Private companies are making public policy, with no societal agreement on what powers governments should and should not have to address cybercrime.
A few of us have been having a rather public discussion about who should be policing the Internet and how. This began with someone saying that he had a good conversation with a mature law enforcement official who was not himself troubled by data encryption in the context of Child Sexual Abuse Material (CSAM) on the Internet.
I have no doubt about the professionalism of the officer or his colleagues. It is dogma in our community that child online protection is a crutch upon which policy makers and senior members of the law enforcement agencies rest, and we certainly have seen grandstanding by those who say, “protect the children”. But that doesn’t mean there isn’t a problem.
Perhaps in that same time frame you may have seen this report by Michael Keller and Gabriel Dance in the New York Times. That would be 45 million images, 12 million reports of which were at the time passing through FB messenger. Those were the numbers in 2019, and they were exploding then. In some cases these images were hiding in plain sight. Is 45 million a large number? Who gets to say?
Law enforcement will use the tools they have.
We have also seen people object to June’s massive sting operation that led to the bust of hundreds of people, disrupting a drug gang network. At the same time, leading legal scholars have highlighted that the sixth amendment of the US Constitution (amongst others) has been gutted with regard to electronic evidence, because the courts in America have said that private entities cannot be compelled to produce their source or methods, even when those entities are used by law enforcement. In one case, a conviction stood, even though the police contracted the software and then couldn’t produce it.
By my score, then, many don’t like the tools law enforcement doesn’t have, and many don’t like the tools law enforcement does have. Seems like the basis for a healthy dialog.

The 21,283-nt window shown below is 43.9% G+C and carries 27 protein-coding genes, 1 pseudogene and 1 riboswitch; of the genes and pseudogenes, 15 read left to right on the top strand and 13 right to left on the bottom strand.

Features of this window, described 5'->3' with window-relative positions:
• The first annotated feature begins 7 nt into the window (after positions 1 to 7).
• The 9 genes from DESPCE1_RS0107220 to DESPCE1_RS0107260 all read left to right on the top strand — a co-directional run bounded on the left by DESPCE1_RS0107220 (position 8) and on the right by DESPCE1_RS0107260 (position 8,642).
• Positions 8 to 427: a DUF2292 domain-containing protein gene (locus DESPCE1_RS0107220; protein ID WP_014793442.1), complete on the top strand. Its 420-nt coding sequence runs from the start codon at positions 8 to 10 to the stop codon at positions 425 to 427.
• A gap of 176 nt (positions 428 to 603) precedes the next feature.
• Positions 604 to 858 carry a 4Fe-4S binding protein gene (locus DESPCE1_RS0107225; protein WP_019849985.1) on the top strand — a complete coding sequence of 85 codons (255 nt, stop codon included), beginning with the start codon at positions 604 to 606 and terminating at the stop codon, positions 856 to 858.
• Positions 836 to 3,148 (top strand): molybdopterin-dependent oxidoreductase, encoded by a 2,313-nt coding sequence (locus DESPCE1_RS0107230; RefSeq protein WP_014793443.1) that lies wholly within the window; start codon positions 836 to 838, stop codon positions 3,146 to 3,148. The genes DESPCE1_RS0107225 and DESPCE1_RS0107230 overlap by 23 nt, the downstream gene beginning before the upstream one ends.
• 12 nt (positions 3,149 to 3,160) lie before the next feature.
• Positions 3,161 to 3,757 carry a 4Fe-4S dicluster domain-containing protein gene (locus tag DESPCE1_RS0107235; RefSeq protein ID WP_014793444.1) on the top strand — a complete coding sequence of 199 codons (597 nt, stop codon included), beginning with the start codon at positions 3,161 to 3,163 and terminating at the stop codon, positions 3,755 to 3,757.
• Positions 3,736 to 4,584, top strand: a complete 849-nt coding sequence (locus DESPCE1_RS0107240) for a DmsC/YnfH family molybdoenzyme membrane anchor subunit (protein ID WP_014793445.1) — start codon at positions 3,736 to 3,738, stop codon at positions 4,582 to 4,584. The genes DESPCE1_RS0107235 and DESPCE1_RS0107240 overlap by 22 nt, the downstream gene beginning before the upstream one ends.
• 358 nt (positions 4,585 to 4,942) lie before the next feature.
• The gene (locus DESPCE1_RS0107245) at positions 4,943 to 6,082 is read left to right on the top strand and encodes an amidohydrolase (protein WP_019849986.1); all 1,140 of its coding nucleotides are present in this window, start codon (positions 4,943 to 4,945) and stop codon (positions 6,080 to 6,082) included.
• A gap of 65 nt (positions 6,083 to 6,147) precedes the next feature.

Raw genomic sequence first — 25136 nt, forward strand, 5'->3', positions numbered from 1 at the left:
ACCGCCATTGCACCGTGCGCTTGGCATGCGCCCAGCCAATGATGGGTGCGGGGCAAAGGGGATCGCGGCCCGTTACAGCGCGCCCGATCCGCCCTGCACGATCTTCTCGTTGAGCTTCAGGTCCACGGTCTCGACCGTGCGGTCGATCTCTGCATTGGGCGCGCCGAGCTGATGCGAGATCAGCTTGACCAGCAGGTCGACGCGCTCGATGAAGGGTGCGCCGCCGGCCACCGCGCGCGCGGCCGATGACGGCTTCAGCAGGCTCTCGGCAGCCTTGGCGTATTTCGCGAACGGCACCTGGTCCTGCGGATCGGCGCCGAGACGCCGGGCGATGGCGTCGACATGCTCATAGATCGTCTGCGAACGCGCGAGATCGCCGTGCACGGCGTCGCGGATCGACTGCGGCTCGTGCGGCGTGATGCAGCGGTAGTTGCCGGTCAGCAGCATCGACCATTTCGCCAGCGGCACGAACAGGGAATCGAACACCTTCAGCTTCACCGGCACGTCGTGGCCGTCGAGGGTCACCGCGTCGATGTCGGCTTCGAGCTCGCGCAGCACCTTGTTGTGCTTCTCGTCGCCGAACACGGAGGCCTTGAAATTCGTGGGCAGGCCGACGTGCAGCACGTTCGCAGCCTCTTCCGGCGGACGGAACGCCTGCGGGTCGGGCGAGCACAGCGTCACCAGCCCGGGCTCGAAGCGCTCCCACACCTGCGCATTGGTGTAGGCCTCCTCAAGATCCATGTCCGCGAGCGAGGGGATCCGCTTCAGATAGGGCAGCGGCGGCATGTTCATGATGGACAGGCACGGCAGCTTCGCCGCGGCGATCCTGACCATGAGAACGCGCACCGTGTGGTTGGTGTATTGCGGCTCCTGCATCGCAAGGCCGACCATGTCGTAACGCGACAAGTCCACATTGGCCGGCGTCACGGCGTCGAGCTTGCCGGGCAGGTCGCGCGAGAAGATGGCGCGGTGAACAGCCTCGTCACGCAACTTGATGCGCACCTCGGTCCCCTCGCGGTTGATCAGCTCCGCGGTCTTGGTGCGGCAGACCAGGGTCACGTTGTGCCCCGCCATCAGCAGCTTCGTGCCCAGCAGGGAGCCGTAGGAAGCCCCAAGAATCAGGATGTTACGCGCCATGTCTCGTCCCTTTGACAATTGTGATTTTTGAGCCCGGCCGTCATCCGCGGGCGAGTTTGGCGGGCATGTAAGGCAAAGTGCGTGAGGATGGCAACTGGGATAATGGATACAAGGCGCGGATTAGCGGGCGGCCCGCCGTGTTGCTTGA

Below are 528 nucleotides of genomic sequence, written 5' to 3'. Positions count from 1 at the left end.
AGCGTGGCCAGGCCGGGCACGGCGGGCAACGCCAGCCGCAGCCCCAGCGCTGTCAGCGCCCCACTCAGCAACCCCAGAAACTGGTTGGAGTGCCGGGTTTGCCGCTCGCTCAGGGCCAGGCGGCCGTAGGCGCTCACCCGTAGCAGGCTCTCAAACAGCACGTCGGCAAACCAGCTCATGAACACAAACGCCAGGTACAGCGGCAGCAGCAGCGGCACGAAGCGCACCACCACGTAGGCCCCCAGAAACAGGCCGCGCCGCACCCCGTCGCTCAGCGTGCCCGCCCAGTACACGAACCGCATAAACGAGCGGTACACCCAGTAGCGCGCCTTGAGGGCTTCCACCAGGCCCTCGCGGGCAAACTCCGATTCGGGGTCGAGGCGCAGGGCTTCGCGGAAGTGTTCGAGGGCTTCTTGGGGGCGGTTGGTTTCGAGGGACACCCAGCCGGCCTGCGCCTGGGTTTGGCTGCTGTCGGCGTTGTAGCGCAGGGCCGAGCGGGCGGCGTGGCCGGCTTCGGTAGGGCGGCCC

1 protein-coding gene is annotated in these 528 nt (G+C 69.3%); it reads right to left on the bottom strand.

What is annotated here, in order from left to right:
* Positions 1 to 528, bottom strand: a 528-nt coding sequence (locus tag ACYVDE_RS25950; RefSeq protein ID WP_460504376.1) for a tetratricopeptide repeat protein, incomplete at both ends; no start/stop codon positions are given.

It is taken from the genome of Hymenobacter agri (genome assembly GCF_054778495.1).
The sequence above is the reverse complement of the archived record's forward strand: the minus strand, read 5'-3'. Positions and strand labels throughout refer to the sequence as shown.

Friend and colleague John Levine pointed out that people aren’t having dialog but are talking past each other, and concluding the other side is being unreasonable because of “some fundamental incompatible assumptions”. You can read his entire commentary here.
I agree, and it may well be due to some fundamental incompatible assumptions, as John described. I have said in the past that engineers make lousy politicians and politicians make lousy engineers. Put in a less pejorative form, the generalization of that statement is that people are expert in their own disciplines, and inexpert elsewhere. We have seen politicians playing the role of doctors too, and they don’t do a good job there either; but the US is in a mess because most doctors aren’t political animals. And don’t get me started on engineers, given the recent string of legislation around encryption in places like Australia and the UK.
It’s not like we haven’t tried to explain this, but the people who believe in the wiretap model believe in it very strongly, leading them to tell us to nerd harder until we make it work their way, which of course we cannot.
This relates to a concern that I have heard, that some politicians want the issue and not the solution. That may well be true. But in the meantime, FaceBook and Google have indeed found ways to reduce CSAM on their platforms; and it seems to me that Apple has come up with an innovative approach to do the same, while still encrypting communications and data at rest. They have all “nerded harder”, trying to strike a balance between the individual’s privacy and other hazards such as CSAM (amongst other problems). Good for them!
Is there a risk with the Apple approach? Potentially, but it is not as John described, that we are one disaffected clerk away from catastrophe. What I think we heard from at least some corners wasn’t that, but rather a slippery slope argument in which Apple’s willingness to prevent CSAM might be exploited to limit political speech; and (2) that the approach will be gotten around through double encryption.
I have some sympathy for both arguments, but even if we add the catastrophe theory back into the mix, the fundamental question I asked some time ago remains: who gets to judge all of these risks and decide? The tech companies? A government? Multiple governments? Citizens? Consumers?
The other question is whether some standard (a’la the 6th Amendment) should be in play prior to anyone giving up any information. To that I would only say that government exists as a compact, and that foundational documents such as the Constitution must serve the practical needs of society, and that includes both law enforcement and preventing governmental abuse. If the compact of the 18th century can’t be held, what does a compact of the 21st century look like?